Montana Hi-Line resident hopes FEMA grant will help save his home from falling into Milk River

Montana Hi-Line resident hopes FEMA grant will help save his home from falling into Milk River

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When Ernie Marinko moved into his home in Hinsdale, Montana, in 2007 to retire, he never thought he’d be in danger of losing it.

Marinko and his wife, Valerie, moved into their 1971 home on Third Avenue North with about 150 feet of backyard space until it met the bank of the Milk River. It wasn’t until October 2019 when the Marinkos noticed that the bank was giving way dangerously close to their home.

About 6 feet of land now separates the river bank from the northeast corner of their home. Since October, another foot of land had given way.

Hoping for some help, Marinko, a veteran who served in Iraq from 2004 to 2005, called multiple veteran organizations and reached out to Sens. Jon Tester and Steve Daines and Montana Congressman Greg Gianforte.

Marinko also got into contact with the Montana Department of Natural Resources and Conservation where they advised sloping the bank, which would relieve some pressure and keep more land from breaking off. The couple spent a few thousand dollars to slope the bank, but it wasn’t long until more of the bank gave way. Neighbors who live on either side of the Marinkos home haven’t lost as much land.

Because the Marinkos’ home is so close to the waterway, it is also at risk of flooding even though it is located outside of a mapped floodplain.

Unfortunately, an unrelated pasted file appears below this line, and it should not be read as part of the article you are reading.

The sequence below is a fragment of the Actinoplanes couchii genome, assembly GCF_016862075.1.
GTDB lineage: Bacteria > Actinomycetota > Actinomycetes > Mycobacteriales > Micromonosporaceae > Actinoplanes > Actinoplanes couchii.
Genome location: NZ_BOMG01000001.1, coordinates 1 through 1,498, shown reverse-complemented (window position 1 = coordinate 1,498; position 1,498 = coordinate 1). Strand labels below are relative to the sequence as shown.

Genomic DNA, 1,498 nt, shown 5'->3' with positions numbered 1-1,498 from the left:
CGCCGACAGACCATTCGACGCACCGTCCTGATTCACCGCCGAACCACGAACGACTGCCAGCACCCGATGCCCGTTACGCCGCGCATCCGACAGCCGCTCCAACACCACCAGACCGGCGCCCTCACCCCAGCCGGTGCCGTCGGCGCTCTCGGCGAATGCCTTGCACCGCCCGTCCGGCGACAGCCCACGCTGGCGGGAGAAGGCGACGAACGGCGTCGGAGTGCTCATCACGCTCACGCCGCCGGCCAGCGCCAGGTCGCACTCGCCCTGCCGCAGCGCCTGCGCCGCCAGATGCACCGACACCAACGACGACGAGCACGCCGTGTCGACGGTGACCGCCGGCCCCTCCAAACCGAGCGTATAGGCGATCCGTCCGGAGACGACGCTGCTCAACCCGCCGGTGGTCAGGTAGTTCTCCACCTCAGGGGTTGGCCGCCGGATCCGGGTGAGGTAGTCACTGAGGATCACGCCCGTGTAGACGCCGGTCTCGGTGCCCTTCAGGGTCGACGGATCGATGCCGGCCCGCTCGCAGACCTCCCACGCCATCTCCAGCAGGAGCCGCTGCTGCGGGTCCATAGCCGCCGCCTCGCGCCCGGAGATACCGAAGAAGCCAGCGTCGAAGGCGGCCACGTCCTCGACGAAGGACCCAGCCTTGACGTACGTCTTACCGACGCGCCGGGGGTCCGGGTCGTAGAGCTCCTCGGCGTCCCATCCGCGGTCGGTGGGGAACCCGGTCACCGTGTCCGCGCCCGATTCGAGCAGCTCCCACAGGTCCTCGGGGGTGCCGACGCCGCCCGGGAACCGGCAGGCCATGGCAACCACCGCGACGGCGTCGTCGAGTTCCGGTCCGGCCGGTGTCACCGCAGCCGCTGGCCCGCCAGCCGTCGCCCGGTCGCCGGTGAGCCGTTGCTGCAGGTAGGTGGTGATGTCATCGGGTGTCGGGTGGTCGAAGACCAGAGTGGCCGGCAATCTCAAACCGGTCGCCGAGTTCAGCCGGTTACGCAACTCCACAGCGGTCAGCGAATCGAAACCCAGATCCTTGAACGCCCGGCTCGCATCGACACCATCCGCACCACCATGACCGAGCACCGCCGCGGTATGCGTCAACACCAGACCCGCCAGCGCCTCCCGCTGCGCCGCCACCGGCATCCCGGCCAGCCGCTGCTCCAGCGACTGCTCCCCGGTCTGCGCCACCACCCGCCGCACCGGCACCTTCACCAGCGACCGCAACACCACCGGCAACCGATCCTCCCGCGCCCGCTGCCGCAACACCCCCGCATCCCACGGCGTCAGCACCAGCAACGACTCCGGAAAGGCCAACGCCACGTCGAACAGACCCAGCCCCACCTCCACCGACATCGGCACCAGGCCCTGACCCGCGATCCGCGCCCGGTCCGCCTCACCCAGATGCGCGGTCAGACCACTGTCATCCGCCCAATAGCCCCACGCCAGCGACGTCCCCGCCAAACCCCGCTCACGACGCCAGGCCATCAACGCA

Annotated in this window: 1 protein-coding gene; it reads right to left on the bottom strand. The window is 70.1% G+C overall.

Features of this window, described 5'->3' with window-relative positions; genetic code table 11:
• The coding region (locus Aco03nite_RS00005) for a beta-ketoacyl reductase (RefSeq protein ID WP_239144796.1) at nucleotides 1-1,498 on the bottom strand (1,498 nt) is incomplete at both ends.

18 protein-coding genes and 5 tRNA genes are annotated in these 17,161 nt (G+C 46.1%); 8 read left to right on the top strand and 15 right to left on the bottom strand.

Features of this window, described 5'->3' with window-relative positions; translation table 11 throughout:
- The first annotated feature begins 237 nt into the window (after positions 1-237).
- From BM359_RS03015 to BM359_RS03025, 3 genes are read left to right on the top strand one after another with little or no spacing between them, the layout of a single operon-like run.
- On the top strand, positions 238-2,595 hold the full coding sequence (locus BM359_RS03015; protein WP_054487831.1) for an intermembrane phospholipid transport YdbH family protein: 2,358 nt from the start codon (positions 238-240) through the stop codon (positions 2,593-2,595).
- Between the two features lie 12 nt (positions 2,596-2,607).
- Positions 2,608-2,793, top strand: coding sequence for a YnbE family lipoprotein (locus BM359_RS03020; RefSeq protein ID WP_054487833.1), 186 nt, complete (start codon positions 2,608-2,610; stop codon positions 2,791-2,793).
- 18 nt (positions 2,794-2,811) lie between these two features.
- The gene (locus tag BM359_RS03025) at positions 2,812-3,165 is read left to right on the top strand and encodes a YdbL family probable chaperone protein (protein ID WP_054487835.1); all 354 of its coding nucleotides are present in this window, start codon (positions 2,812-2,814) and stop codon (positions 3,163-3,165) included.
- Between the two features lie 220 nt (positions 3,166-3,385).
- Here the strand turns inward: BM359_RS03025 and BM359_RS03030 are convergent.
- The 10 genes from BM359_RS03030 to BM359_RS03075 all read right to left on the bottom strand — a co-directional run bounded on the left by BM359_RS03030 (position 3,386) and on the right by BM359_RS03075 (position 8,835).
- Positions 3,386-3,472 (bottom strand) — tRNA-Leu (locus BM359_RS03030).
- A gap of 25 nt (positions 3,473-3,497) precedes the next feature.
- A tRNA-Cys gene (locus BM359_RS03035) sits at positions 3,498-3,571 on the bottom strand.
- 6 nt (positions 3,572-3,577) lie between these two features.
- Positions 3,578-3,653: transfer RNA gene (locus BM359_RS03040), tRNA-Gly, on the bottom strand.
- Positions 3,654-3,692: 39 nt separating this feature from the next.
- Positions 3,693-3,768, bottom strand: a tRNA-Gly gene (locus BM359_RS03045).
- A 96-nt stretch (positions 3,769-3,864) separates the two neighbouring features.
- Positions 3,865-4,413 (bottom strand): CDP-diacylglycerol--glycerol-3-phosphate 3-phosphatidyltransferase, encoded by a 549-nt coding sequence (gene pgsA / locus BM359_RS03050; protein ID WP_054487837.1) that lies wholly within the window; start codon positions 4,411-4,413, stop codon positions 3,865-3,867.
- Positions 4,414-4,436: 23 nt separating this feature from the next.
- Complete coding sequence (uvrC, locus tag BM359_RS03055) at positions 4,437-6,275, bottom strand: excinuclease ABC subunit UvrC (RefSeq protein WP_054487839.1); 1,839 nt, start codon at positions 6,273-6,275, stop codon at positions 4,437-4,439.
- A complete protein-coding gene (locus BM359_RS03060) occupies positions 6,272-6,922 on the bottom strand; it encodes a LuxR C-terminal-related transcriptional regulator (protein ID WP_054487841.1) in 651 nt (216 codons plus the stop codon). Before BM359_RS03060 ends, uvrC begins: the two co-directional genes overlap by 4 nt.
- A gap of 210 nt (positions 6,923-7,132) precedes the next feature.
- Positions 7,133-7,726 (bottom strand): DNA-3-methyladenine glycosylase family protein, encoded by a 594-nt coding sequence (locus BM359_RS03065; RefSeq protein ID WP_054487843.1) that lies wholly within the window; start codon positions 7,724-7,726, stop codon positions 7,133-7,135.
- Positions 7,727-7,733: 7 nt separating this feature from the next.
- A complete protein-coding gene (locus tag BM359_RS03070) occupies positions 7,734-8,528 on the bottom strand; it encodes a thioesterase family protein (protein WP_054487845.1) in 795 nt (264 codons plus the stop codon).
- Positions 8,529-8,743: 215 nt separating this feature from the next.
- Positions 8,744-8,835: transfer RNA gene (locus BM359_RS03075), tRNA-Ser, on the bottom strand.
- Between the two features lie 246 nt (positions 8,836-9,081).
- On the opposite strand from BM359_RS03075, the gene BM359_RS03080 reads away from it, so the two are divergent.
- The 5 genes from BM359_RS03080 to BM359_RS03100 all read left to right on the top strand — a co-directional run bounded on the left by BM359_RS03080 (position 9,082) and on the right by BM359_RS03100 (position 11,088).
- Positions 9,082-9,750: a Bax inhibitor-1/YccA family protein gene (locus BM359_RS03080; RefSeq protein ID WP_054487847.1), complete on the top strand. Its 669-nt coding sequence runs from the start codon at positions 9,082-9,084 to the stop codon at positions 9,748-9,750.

After looking for solutions, Valley County DES coordinator Rick Seiler assisted Marinko in finishing an application for funds through the Hazard Mitigation Grant Program through the Federal Emergency Management Agency, or FEMA.

“We’re trying to pay things off and get ready for retirement, but here, we’re coming up with about a $160,000 bill that we don’t know how we’re going to get it handled,” Marinko said.

The grant provides funds for long-term hazard mitigation measures following a major disaster declaration, which in this case was the Montana Flooding Disaster Declaration on May 24, 2019.

The grant may pay about 75% of eligible costs, and is used to reduce the loss of life and property to natural disasters. A person may not apply directly to the program, but a community, and in this case Valley County, can sponsor and apply on their behalf.

The grant offers Marinko options, including FEMA buying the home, demolishing his home and building a new one somewhere else, or moving his home to another piece of land. He decided to move his home and bought land between Malta and Saco, Montana.

The grant application process started last October, and can usually take up to a year to complete, according to Sara Hartley, mitigation supervisor for Montana Disaster and Emergency Services in an email. Extensive environment or engineering concerns can prolong the application process.

“Due to the imminent likelihood of the land sliding away from the home, this sub-application was prioritized,” Hartley said.

Montana DES staff reviewed the application for required materials before it was sent to FEMA Region 8, which reviews the application again and approves the grants. A few documents were still needed earlier in May before it was sent to FEMA Region 8.

For some counties, it’s the first time local DES coordinators have applied for this grant.